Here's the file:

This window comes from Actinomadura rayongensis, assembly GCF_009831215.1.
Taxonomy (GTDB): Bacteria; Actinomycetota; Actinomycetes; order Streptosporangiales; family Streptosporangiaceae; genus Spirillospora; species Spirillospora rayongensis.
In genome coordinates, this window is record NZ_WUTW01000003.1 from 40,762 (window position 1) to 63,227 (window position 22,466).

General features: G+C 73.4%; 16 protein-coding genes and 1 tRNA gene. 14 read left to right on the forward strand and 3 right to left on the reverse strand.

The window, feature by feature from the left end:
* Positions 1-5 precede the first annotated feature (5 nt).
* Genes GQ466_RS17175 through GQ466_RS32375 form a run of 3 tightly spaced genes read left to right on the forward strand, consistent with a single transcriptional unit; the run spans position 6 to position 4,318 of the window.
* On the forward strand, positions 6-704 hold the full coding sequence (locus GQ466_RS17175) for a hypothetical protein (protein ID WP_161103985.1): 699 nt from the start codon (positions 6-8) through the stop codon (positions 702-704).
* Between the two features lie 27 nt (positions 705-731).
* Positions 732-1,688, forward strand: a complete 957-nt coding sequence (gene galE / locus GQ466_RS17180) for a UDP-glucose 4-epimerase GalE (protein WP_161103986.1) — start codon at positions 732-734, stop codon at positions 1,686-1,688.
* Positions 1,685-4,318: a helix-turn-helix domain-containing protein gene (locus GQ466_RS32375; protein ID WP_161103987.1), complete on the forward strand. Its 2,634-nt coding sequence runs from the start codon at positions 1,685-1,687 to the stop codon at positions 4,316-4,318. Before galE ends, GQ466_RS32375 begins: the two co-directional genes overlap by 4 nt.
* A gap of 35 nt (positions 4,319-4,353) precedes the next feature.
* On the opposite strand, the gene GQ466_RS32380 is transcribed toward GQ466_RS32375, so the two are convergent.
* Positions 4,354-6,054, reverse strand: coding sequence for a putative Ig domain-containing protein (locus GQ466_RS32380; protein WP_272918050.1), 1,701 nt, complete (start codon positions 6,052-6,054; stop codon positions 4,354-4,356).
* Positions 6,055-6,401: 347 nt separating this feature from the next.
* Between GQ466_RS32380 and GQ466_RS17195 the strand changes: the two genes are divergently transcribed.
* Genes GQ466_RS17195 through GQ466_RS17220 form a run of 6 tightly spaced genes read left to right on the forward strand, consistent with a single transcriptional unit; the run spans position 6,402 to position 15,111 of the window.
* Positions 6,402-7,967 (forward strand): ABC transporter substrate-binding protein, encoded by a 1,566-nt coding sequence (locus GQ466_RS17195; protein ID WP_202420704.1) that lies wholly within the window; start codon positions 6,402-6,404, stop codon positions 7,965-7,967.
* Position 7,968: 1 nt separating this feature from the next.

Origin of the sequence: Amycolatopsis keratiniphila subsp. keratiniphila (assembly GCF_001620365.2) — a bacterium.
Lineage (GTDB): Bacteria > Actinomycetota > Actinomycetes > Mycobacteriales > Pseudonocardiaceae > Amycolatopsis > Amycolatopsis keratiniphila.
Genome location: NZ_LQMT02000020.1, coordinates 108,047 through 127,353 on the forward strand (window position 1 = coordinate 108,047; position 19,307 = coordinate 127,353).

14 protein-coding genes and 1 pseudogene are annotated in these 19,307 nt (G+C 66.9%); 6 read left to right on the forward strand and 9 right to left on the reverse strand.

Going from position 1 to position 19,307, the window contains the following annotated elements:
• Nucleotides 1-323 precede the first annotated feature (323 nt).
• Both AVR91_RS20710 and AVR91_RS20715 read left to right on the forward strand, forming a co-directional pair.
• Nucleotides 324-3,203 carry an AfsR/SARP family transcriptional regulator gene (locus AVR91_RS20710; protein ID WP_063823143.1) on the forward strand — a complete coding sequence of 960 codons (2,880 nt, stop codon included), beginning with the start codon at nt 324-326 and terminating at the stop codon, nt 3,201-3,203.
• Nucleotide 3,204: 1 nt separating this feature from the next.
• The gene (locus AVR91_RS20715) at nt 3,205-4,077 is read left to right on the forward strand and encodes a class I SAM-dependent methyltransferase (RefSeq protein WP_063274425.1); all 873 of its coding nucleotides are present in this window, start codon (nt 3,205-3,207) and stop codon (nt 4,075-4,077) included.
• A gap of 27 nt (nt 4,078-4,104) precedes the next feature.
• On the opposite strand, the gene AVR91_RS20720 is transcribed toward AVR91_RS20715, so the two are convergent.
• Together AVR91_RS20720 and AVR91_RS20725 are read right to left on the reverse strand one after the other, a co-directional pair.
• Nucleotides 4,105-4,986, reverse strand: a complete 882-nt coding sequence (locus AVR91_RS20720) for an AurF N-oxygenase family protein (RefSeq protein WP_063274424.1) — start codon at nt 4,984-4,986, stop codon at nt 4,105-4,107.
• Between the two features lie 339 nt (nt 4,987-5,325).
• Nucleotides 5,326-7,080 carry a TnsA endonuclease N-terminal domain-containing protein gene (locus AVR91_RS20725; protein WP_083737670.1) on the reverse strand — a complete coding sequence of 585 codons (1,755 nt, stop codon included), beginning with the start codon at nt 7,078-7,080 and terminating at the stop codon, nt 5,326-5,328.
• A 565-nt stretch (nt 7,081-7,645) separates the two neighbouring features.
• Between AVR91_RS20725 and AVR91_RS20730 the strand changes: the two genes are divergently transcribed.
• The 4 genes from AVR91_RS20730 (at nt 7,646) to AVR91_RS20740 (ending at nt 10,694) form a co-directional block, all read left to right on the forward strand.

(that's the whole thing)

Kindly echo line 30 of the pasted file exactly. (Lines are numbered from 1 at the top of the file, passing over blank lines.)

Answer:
• A gap of 27 nt (nt 4,078-4,104) precedes the next feature.